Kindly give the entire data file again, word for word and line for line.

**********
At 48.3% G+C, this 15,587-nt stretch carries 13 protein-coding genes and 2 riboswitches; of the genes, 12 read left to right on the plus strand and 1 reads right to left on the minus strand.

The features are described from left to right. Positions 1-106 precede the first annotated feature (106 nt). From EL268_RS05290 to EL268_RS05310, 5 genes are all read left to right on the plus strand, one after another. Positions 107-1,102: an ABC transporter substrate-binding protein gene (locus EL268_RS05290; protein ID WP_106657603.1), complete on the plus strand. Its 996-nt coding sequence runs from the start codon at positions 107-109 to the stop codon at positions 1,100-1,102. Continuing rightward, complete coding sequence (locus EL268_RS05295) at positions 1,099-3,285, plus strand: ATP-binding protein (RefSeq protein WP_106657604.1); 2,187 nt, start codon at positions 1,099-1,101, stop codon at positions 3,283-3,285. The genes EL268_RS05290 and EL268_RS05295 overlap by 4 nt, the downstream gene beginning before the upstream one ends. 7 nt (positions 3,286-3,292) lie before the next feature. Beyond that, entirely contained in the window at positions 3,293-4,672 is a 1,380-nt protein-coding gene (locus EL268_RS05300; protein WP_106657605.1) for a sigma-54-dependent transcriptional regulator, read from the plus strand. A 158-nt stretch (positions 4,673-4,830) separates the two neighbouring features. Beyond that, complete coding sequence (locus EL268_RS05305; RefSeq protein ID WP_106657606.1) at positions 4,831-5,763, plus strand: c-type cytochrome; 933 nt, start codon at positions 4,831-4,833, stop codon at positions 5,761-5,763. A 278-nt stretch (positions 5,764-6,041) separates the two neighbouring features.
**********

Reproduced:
At 48.3% G+C, this 15,587-nt stretch carries 13 protein-coding genes and 2 riboswitches; of the genes, 12 read left to right on the plus strand and 1 reads right to left on the minus strand.

The features are described from left to right. Positions 1-106 precede the first annotated feature (106 nt). From EL268_RS05290 to EL268_RS05310, 5 genes are all read left to right on the plus strand, one after another. Positions 107-1,102: an ABC transporter substrate-binding protein gene (locus EL268_RS05290; protein ID WP_106657603.1), complete on the plus strand. Its 996-nt coding sequence runs from the start codon at positions 107-109 to the stop codon at positions 1,100-1,102. Continuing rightward, complete coding sequence (locus EL268_RS05295) at positions 1,099-3,285, plus strand: ATP-binding protein (RefSeq protein WP_106657604.1); 2,187 nt, start codon at positions 1,099-1,101, stop codon at positions 3,283-3,285. The genes EL268_RS05290 and EL268_RS05295 overlap by 4 nt, the downstream gene beginning before the upstream one ends. 7 nt (positions 3,286-3,292) lie before the next feature. Beyond that, entirely contained in the window at positions 3,293-4,672 is a 1,380-nt protein-coding gene (locus EL268_RS05300; protein WP_106657605.1) for a sigma-54-dependent transcriptional regulator, read from the plus strand. A 158-nt stretch (positions 4,673-4,830) separates the two neighbouring features. Beyond that, complete coding sequence (locus EL268_RS05305; RefSeq protein ID WP_106657606.1) at positions 4,831-5,763, plus strand: c-type cytochrome; 933 nt, start codon at positions 4,831-4,833, stop codon at positions 5,761-5,763. A 278-nt stretch (positions 5,764-6,041) separates the two neighbouring features.